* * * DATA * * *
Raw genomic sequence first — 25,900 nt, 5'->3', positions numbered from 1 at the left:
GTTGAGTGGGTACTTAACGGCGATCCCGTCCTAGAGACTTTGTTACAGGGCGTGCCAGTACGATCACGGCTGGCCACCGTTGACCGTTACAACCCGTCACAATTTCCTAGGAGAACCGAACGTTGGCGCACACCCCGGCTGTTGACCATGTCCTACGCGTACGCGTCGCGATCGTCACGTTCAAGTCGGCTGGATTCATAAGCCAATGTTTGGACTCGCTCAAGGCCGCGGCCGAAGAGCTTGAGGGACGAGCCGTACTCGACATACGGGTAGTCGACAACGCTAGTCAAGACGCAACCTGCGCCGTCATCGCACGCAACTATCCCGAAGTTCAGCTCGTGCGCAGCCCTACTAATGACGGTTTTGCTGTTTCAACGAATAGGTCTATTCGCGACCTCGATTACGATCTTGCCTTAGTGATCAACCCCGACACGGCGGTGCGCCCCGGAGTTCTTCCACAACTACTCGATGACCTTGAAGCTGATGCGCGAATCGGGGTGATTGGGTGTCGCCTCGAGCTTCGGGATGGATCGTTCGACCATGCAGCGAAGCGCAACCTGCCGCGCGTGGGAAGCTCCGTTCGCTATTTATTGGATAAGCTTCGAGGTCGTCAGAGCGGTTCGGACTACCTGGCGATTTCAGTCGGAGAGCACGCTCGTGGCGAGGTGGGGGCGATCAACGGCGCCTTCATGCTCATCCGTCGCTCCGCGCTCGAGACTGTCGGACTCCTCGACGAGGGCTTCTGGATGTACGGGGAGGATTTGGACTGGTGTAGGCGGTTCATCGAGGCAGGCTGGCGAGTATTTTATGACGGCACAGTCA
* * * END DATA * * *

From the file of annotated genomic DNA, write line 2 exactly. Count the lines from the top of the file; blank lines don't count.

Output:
GTTGAGTGGGTACTTAACGGCGATCCCGTCCTAGAGACTTTGTTACAGGGCGTGCCAGTACGATCACGGCTGGCCACCGTTGACCGTTACAACCCGTCACAATTTCCTAGGAGAACCGAACGTTGGCGCACACCCCGGCTGTTGACCATGTCCTACGCGTACGCGTCGCGATCGTCACGTTCAAGTCGGCTGGATTCATAAGCCAATGTTTGGACTCGCTCAAGGCCGCGGCCGAAGAGCTTGAGGGACGAGCCGTACTCGACATACGGGTAGTCGACAACGCTAGTCAAGACGCAACCTGCGCCGTCATCGCACGCAACTATCCCGAAGTTCAGCTCGTGCGCAGCCCTACTAATGACGGTTTTGCTGTTTCAACGAATAGGTCTATTCGCGACCTCGATTACGATCTTGCCTTAGTGATCAACCCCGACACGGCGGTGCGCCCCGGAGTTCTTCCACAACTACTCGATGACCTTGAAGCTGATGCGCGAATCGGGGTGATTGGGTGTCGCCTCGAGCTTCGGGATGGATCGTTCGACCATGCAGCGAAGCGCAACCTGCCGCGCGTGGGAAGCTCCGTTCGCTATTTATTGGATAAGCTTCGAGGTCGTCAGAGCGGTTCGGACTACCTGGCGATTTCAGTCGGAGAGCACGCTCGTGGCGAGGTGGGGGCGATCAACGGCGCCTTCATGCTCATCCGTCGCTCCGCGCTCGAGACTGTCGGACTCCTCGACGAGGGCTTCTGGATGTACGGGGAGGATTTGGACTGGTGTAGGCGGTTCATCGAGGCAGGCTGGCGAGTATTTTATGACGGCACAGTCA